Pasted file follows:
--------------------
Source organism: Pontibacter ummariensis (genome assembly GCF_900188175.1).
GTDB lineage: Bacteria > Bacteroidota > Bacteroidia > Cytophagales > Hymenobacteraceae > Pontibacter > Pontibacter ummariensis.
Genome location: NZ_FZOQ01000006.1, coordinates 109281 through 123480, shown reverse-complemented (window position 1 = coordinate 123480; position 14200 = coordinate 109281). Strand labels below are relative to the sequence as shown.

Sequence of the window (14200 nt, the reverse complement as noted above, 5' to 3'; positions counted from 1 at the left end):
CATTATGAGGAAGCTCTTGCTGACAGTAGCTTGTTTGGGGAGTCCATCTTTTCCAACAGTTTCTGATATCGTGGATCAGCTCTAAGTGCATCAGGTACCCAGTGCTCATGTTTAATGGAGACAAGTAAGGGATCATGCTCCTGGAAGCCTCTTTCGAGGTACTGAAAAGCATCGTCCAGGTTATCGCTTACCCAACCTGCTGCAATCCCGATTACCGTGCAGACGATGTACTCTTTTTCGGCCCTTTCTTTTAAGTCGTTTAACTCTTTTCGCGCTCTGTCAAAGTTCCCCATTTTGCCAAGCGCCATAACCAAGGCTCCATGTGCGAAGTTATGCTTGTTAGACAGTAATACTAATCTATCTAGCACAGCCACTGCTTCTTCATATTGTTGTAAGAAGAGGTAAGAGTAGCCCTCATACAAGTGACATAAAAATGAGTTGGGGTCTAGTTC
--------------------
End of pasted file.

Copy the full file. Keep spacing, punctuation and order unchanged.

Source organism: Pontibacter ummariensis (genome assembly GCF_900188175.1).
GTDB lineage: Bacteria > Bacteroidota > Bacteroidia > Cytophagales > Hymenobacteraceae > Pontibacter > Pontibacter ummariensis.
Genome location: NZ_FZOQ01000006.1, coordinates 109281 through 123480, shown reverse-complemented (window position 1 = coordinate 123480; position 14200 = coordinate 109281). Strand labels below are relative to the sequence as shown.

Sequence of the window (14200 nt, the reverse complement as noted above, 5' to 3'; positions counted from 1 at the left end):
CATTATGAGGAAGCTCTTGCTGACAGTAGCTTGTTTGGGGAGTCCATCTTTTCCAACAGTTTCTGATATCGTGGATCAGCTCTAAGTGCATCAGGTACCCAGTGCTCATGTTTAATGGAGACAAGTAAGGGATCATGCTCCTGGAAGCCTCTTTCGAGGTACTGAAAAGCATCGTCCAGGTTATCGCTTACCCAACCTGCTGCAATCCCGATTACCGTGCAGACGATGTACTCTTTTTCGGCCCTTTCTTTTAAGTCGTTTAACTCTTTTCGCGCTCTGTCAAAGTTCCCCATTTTGCCAAGCGCCATAACCAAGGCTCCATGTGCGAAGTTATGCTTGTTAGACAGTAATACTAATCTATCTAGCACAGCCACTGCTTCTTCATATTGTTGTAAGAAGAGGTAAGAGTAGCCCTCATACAAGTGACATAAAAATGAGTTGGGGTCTAGTTC